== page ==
BTW, was speaking to an ex-ADA guy who worked on the structures and was involved in fatigue analysis of the LCA..had some very interesting snippets to share. He was of the opinion that the Pilot manuals will actually be prepared by ADA guys in collaboration with NFTC test pilots- they'll provide the direction and details, but the manual itself will be prepared by ADA.


Good stuff. Did he mention anything about total lifetime & how the weight optimization is shaping up? Any stuff on MK2 (Weight reduction) and any other interesting snippets?

Indranil: Added your question to Kartik on the mil. aviation thread here.

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Re: Indian Military Aviation- September 29 2013

Postby pragnya » 06 Nov 2013 10:22

Karan M wrote:Please do!!


i was referring to this (little digging helped) TOI article - posting in full.

LCA, Rafale pilots share notes on flying
Prashanth G N, TNN Feb 13, 2011, 02.53am IST

BANGALORE: The French kiss is legendary. Now, what about an Indo-French one? It must be a blast -- Indian spiritual sense and bare French passion.

India's ace LCA pilot George Joseph and French pilots De L'Air, Plu Vinjae and others shared some fantastic bonhomie at the flight operations centre at Yelahanka air base on Friday. Engaged in intense conversation, India's LCA pilot and the French pilots exchanged notes on the LCA, Su-30, Rafale, F-18 and the art of flying.

The French pilots, fascinated by the LCA, inquired about how India's indigenous aircraft project was coming along. While the French pilots said they were mighty impressed by the light and compact aircraft, George explained how the LCA coasted through almost 1,500 flights, tackling in its wake a whole lot of technical issues typical of any developing aircraft. "The test flights have been a challenge. We went through many new developments. The software was continually upgraded and we arrived even to the fly-by-wire system. We've just received certification," George explained to the attentive French pilots.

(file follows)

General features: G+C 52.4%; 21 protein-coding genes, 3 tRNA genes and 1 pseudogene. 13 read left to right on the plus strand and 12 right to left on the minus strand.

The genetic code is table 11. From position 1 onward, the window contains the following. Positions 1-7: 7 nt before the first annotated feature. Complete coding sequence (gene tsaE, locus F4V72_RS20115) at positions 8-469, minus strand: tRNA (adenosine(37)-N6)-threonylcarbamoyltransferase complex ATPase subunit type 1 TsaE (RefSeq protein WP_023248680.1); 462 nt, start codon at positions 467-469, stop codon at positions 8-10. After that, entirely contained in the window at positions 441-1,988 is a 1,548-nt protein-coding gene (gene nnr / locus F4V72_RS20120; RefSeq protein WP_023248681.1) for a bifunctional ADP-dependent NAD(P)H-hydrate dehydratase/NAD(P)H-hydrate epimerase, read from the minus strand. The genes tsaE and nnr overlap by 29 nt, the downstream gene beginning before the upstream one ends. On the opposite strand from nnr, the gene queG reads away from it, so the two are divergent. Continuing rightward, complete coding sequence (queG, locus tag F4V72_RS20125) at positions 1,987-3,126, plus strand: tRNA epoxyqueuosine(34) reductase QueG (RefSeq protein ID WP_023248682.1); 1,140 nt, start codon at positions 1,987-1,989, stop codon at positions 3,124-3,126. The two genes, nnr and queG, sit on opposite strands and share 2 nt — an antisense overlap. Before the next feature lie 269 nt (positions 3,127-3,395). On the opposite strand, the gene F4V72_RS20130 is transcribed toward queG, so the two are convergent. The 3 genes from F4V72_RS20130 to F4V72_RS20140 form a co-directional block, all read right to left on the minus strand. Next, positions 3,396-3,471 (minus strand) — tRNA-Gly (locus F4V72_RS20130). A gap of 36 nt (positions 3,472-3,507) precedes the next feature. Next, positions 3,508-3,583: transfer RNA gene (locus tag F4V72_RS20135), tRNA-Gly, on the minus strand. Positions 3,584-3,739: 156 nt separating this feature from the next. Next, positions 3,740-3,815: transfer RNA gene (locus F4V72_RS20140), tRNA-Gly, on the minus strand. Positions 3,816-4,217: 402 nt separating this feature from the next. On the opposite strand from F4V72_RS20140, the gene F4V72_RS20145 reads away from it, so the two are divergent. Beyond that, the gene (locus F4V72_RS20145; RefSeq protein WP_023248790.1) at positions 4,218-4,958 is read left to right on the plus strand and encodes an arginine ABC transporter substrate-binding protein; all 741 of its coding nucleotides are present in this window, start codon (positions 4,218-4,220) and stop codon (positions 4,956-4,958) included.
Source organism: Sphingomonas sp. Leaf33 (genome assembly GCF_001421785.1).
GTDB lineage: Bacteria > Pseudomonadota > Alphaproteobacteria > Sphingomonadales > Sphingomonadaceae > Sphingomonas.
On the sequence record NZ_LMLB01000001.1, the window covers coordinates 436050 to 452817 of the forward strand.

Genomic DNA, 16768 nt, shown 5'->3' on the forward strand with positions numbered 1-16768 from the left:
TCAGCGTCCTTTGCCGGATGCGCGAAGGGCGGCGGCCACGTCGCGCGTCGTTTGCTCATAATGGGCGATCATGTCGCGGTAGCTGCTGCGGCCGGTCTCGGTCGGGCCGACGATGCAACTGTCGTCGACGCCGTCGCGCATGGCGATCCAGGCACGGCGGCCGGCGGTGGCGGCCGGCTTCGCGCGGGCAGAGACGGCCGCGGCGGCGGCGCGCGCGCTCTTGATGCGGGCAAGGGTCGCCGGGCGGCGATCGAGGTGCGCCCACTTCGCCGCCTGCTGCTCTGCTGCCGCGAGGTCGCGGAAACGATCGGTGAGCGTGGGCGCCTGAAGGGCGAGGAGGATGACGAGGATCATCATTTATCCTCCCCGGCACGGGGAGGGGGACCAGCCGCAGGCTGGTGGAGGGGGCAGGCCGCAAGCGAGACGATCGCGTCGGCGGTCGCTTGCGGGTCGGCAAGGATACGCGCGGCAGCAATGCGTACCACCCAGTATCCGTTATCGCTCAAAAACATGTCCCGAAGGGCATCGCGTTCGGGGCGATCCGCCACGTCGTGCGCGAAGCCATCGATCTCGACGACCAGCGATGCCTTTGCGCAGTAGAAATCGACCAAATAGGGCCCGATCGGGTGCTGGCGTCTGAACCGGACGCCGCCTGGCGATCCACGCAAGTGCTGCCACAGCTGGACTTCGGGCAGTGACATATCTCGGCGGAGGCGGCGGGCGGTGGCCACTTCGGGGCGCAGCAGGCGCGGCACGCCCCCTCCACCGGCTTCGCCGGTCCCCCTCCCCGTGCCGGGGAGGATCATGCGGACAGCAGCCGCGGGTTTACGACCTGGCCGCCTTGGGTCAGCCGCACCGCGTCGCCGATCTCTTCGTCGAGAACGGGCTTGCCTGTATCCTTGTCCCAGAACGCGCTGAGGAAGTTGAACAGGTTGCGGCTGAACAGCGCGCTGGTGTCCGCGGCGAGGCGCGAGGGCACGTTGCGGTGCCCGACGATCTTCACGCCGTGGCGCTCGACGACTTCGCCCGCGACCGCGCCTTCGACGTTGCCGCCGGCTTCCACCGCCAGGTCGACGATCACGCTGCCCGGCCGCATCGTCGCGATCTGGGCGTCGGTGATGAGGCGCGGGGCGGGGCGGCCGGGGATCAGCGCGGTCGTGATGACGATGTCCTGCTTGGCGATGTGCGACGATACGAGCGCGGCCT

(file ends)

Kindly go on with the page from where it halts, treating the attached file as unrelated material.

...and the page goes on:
One of the French pilots remarked: "I've been seeing the LCA fly for the past two days. It looks a very good aircraft to me. It has good flight abilities and I get the feeling it's doing well." One other pilot had just finished a good deal of research on the LCA, having gone to the aircraft and examined it closely.

Another French pilot said: "Cockpit comfort will be an important factor for a pilot to say how the aircraft is. Weaponization is another. For an aircraft that's coming up, its very good. But yes, ultimately flying the aircraft will tell us how good it is."

Then the LCA pilot and his French counterparts exchanged notes on how the Su-30 operated. The French were keen to know about the Sukhoi, given that it is the mainstay of the IAF and probably the deadliest air superiority fighter in the world. All of then congratulated each other for the flight displays and signed off, hoping to meet again.


http://articles.timesofindia.indiatimes ... -s-lca-iaf

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Re: Indian Military Aviation- September 29 2013

Postby Kartik » 06 Nov 2013 11:39

Karan M wrote:
Kartik wrote:My guess is that they got to fly the simulator..there has been no report so far of any foreign pilot getting to fly the single seater variant..and the PV-5 twin seat barely has any sorties to its name, so it seems rather unlikely that any foreign pilot has actually flown on board a Tejas..but the simulator does use the FCS of the actual Tejas, so flying characteristics would be similar and that is what the Israeli and French pilots must have liked. Some day, hopefully, a detailed and factual report of the test flying program of the Tejas will come out from one of the seasoned NFTC pilots like Grp Cpt Suneet Krishna or Cmde Maolankar..